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The volcanic eruption makes it difficult to reach people in Tonga


It's still hard for people to find out about the status of their loved ones in Tonga after the recent volcanic eruption nearby. One family in Alaska worries about friends and family thousands of miles away on that island nation. Rashah McChesney reports from KTOO in Alaska.

RASHAH MCCHESNEY, BYLINE: Melehoko Pauu Ma'ake has been dealing with two big problems since the volcanic eruption in Tonga, the first is reaching her uncle. He's 84 and lives by himself near the capitol, directly in the path of the tsunami. And the second problem she laid out in a Zoom call with some family members a few days after the eruption.


MELEHOKO PAUU MA'AKE: The thing about Tonga is finding a very trustworthy source, you know? All of us here, we've been to Tonga many times.

MCCHESNEY: Ma'ake's family is trying to figure out the best place to send aid money.


MA'AKE: And we know that when funds go to Tonga, sometimes it really doesn't go directly to the people.

MCCHESNEY: And she is still grappling with this problem. So she called a group of her extended family to her home in Juneau to talk about what they know...

MA'AKE: Hey.


MA'AKE: Come in. Don't take off your shoes. Come in here.

MCCHESNEY: ...And maybe figure out how they can help. Ma'ake was born in Tonga but moved to the U.S. when she was 4. She and her husband moved to Alaska after a visit. She estimates around 200 Tongan people live in Juneau. Telephone links between Tonga and the rest of the world are slowly being reconnected. But they're unreliable. And the internet is still down.

SIUA SEKONA: There's no connection. It's ringing, but...

MCCHESNEY: That's Ma'ake's brother-in-law, Siua Sekona.

S SEKONA: There's nothing like an answering machine or something that you can leave a message, nothing.

MCCHESNEY: Siua Sekona grew up in Tonga. Right now, his big concern is fresh water because most Tongans are not connected to city water.

S SEKONA: So they rely a lot on the rainwater.

MCCHESNEY: A lot of the fresh water supply is tainted by volcanic ash and salt water from the tsunami. A few aid flights have landed. And at least one ship has docked with supplies. But the family worries about there being enough to go around. At one point, Siua Sekona's daughter, Margaret Sekona, sits down at the dining room table, hunched over her phone. Her father and Ma'ake huddle in.


MCCHESNEY: Someone on the country's main island, Tongatapu, managed to get a connection and livestreamed a drive through the devastation. Margaret turns and looks at her dad.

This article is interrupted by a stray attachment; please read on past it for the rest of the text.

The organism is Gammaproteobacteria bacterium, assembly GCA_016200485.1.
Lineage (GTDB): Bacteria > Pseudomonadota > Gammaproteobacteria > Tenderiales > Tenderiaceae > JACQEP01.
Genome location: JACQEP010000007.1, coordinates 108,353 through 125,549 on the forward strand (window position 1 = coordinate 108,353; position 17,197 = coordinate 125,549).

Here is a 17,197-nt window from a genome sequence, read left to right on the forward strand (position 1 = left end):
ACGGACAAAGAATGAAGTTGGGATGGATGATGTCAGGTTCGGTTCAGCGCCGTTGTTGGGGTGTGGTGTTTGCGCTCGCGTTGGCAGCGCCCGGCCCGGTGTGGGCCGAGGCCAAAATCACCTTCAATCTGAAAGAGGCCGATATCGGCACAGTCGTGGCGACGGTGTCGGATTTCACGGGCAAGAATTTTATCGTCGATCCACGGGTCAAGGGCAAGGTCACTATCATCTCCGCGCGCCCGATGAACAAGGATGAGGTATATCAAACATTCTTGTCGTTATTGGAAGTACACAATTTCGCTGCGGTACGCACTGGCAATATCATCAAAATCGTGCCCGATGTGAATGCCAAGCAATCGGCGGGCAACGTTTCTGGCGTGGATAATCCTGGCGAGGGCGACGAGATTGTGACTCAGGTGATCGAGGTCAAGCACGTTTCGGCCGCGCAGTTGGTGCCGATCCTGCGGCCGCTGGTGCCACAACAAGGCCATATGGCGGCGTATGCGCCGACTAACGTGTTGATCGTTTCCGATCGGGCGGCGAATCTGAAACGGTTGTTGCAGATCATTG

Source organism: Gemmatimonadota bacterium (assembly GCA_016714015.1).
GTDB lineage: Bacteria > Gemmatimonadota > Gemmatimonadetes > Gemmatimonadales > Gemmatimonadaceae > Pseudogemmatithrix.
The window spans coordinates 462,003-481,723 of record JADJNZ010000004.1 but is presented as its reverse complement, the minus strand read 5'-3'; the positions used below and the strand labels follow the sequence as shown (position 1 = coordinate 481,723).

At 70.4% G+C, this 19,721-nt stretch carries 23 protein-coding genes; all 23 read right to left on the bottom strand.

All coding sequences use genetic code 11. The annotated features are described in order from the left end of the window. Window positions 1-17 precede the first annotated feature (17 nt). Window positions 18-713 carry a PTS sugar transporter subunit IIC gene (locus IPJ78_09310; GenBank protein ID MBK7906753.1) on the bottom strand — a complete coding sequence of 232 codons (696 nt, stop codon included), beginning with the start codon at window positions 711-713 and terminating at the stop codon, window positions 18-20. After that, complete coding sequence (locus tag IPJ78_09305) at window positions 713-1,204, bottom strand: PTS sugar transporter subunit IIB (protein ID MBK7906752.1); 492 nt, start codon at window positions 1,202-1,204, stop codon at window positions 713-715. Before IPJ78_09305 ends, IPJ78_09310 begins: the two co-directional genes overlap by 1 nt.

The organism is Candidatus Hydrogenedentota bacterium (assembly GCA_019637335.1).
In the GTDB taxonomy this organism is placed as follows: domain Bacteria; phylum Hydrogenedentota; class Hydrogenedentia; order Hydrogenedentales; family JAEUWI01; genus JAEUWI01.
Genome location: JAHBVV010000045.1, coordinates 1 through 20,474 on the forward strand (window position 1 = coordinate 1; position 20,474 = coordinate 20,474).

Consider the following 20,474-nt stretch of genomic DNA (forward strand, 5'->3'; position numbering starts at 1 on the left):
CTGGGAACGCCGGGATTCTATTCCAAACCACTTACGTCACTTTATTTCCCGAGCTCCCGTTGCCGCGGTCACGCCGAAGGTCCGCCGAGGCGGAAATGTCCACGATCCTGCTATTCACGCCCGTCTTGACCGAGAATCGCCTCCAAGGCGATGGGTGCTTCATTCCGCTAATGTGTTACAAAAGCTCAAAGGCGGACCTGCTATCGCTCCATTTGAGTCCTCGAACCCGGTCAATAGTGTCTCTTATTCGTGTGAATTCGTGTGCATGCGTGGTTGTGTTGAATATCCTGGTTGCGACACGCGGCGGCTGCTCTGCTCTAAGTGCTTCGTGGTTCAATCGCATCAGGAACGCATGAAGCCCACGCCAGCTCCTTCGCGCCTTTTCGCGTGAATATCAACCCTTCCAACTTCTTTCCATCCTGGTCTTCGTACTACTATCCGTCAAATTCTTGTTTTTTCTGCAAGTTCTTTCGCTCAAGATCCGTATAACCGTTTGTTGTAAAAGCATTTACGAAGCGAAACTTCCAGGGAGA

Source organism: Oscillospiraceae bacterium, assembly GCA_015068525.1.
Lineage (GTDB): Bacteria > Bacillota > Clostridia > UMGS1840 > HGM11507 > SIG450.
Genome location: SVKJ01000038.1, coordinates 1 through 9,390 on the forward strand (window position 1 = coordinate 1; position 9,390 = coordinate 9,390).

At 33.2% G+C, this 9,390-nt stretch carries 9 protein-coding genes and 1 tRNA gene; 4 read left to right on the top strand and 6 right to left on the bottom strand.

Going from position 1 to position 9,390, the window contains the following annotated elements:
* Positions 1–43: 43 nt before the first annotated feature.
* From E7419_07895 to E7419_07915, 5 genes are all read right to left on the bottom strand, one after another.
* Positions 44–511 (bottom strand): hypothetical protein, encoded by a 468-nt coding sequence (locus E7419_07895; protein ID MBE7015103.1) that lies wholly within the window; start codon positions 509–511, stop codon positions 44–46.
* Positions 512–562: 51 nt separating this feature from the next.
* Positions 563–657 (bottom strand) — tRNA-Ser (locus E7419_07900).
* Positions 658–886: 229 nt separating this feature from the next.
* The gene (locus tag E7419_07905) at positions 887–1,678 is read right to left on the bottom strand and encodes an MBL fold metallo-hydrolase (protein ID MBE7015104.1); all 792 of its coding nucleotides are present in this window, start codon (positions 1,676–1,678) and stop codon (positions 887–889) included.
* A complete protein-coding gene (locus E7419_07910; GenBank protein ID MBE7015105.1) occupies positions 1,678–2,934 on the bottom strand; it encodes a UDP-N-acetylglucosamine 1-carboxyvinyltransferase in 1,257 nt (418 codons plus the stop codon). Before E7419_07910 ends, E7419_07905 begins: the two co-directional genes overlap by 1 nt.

MARGARET SEKONA: Can you tell where this is?

S SEKONA: I couldn't really tell.

MCCHESNEY: She says she's surprised to see buildings and houses standing, cars driving along the road. There are broken windows, downed trees. Everything is blanketed in this dark film of mud and ash. But...

M SEKONA: It's a little comforting, though, for sure to just be able to see at least something.

MCCHESNEY: Even though what she sees on screen right now is terrible, it's better than what she imagined. Siua Sekona tells everyone to have hope. He has seen what happens after the islands take a hit.

S SEKONA: They were sharing everything that they can share.

MCCHESNEY: This whole experience takes him right back to his own childhood. In 1982, one of the deadliest storms in Tonga's history struck. Cyclone Isaac, killed six people and left 45,000 people homeless. When he sees the video on Margaret's phone, his hands shake.

S SEKONA: It seems that I relive the experience again.

MCCHESNEY: Siua Sekona says he was on one of the outlying islands at the time on a mission for the Mormon church. He woke up at 2 a.m. as a storm surge swept him from his bed.

S SEKONA: You know, we were swimming because the - you know, the wave was so high.

MCCHESNEY: He's thankful that this time around, the eruption and tsunami happened during the day, so at least people were able to see it coming. As for Ma'ake's uncle, she still hasn't talked with him directly. But she finally heard from someone who heard from someone that he's OK - one less person for her to worry about.

For NPR news, I'm Rashah McChesney in Juneau.

(SOUNDBITE OF SEB WILDBLOOD'S "SKETCHES") Transcript provided by NPR, Copyright NPR.

Rashah McChesney
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